When in early 2005 the long drawn out restoration of Belmont House approached completion, it dawned on the Belmont Trustees that they were shortly to take possession of their perfect Georgian building; but that they had no money at all with which to furnish and outfit it.
This did not worry them as much as you might suppose. Twice in the lifetime of the project all works had halted for a year while the Trustees secured funding for the next phase. Neither by inclination nor situation, however, were the Trustees disposed to let grass grow under their feet. They produced a short, well illustrated book about the restoration, partly to sell as a fund raiser, but partly also, one suspects, to remind themselves of what they had achieved. And as a thank you, they sent copies of the Belmont book to the other charitable bodies who had helped them.
One of these went to the Pilgrim Trust, who had given financial support on several occasions from their HQ in Westminster. Their secretary had become a firm friend. How good, was demonstrated shortly afterwards. One morning John, Belmont chairman, opened his mail to find it included a cheque for £48000 from the Sainsbury Trust. It transpired that they had seen our book courtesy of the Pilgrim Trust, and had liked the project.
Once the initial shock had ebbed, the Trustees began to plan their strategy. They could now afford to outfit the kitchen. For this they turned to Harry’s Department Store in Lerwick, known far and wide for the excellence of its kitchenware, and with the added bonus that Harry Jamieson himself had long supported the Belmont project. For beds, bedding and linen the National Trust for Scotland had already offered to put us onto their suppliers, for the kind of quality we wanted for this property. We asked tentatively, did they have any surplus furniture they could loan us – some things, diningroom table for example, we definitely did not want to buy new or modern. They said simply – we’re a conservation charity, you’re a conservation charity, we should help each other.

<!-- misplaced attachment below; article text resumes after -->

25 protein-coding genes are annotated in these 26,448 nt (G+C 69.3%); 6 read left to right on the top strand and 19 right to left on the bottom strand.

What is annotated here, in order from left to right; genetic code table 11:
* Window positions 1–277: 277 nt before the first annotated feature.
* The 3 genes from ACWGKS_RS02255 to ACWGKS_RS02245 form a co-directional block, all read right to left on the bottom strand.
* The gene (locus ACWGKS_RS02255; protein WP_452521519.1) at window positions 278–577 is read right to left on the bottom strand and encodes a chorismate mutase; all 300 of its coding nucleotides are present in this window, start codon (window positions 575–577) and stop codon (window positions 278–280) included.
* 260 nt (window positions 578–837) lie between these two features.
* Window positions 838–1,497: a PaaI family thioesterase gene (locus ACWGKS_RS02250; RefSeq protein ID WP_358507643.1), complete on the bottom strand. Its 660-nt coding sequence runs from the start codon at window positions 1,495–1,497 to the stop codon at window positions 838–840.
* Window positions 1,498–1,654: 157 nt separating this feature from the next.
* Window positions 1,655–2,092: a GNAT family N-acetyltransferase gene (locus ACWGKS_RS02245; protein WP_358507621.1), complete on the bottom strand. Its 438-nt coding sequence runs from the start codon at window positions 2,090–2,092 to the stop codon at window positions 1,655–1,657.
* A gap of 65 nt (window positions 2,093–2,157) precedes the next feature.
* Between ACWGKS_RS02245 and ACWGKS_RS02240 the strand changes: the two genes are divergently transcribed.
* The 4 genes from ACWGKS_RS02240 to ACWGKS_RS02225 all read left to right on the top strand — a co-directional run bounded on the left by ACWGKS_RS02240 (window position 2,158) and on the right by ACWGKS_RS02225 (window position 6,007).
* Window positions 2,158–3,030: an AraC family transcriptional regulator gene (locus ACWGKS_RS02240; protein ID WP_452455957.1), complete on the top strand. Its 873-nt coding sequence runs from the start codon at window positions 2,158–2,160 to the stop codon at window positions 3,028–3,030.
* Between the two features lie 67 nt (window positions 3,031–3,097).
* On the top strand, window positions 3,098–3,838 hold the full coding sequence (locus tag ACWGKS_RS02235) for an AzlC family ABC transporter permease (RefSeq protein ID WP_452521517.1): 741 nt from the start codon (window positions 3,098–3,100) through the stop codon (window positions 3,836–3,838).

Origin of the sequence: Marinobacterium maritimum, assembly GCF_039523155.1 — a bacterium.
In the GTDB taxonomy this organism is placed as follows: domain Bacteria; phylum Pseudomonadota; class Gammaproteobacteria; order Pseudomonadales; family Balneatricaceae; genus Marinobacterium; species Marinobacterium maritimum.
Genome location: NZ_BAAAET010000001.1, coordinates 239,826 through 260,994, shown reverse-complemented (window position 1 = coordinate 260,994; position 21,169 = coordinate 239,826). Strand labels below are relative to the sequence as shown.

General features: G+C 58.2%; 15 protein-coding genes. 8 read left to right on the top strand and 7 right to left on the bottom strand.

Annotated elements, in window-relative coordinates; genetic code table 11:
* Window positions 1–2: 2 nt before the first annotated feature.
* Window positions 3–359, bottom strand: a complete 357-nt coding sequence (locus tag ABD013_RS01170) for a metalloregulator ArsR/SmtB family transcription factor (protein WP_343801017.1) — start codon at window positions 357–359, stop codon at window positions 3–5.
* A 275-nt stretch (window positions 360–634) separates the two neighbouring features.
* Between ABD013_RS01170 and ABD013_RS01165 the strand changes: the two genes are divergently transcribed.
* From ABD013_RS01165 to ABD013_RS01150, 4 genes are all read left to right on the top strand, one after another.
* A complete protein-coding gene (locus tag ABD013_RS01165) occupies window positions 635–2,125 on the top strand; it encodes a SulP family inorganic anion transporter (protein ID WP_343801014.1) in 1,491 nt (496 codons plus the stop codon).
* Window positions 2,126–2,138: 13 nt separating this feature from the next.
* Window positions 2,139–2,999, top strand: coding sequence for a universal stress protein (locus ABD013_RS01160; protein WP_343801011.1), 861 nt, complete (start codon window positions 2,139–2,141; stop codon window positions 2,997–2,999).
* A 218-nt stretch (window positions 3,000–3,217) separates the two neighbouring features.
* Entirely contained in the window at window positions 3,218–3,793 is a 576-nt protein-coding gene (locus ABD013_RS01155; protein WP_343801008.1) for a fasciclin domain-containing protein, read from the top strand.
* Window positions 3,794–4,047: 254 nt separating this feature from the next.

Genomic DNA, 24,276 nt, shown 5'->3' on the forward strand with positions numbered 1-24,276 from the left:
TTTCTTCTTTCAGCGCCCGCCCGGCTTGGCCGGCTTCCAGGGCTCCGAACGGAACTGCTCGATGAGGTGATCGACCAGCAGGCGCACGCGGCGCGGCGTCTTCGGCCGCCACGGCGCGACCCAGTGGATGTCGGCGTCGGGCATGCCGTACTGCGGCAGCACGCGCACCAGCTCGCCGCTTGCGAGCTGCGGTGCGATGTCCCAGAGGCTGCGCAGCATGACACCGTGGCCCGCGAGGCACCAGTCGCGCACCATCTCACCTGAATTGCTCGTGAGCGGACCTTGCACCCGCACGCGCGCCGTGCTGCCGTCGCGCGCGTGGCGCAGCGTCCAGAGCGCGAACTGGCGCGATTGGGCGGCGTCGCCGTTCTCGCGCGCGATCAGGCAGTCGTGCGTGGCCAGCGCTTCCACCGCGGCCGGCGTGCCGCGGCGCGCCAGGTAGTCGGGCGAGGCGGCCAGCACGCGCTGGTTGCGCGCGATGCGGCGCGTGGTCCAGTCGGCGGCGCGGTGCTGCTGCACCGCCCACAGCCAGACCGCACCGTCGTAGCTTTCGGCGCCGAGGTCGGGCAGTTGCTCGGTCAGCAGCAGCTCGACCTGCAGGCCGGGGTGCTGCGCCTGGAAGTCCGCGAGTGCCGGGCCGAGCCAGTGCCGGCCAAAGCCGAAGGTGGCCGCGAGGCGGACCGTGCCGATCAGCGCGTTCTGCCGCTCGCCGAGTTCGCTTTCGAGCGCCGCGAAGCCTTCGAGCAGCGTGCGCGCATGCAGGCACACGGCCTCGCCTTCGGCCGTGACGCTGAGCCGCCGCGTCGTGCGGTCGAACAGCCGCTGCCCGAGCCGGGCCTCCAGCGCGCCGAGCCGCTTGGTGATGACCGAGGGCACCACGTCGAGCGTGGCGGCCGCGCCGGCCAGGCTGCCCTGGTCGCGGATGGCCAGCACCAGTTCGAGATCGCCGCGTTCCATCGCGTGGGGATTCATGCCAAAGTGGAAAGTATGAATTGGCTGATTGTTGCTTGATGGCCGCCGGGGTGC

So Mike, John and Wendy spent an amazing day in Edinburgh, exploring the recesses of furniture storage facilities where NTS puts the extraordinary variety of furniture left them, mostly by silly old ladies and a lot of it completely unusable. However amid the dusty crumbling sofas and disintegrating chairs were some gems, and of course we had a very good idea of what we needed.
At lunchtime we retreated to Charlotte Square, where NTS then owned about half of one side of that magnificent Georgian ensemble (these were the days before NTS comprehended the magnitude of their own financial black hole). Downstairs was a coffee shop, a modern take on the 18th c, with painted chairs and tables, a delicious hat stand (now in the porch at Belmont), and a wooden floor painted in diagonal diamonds of black and white.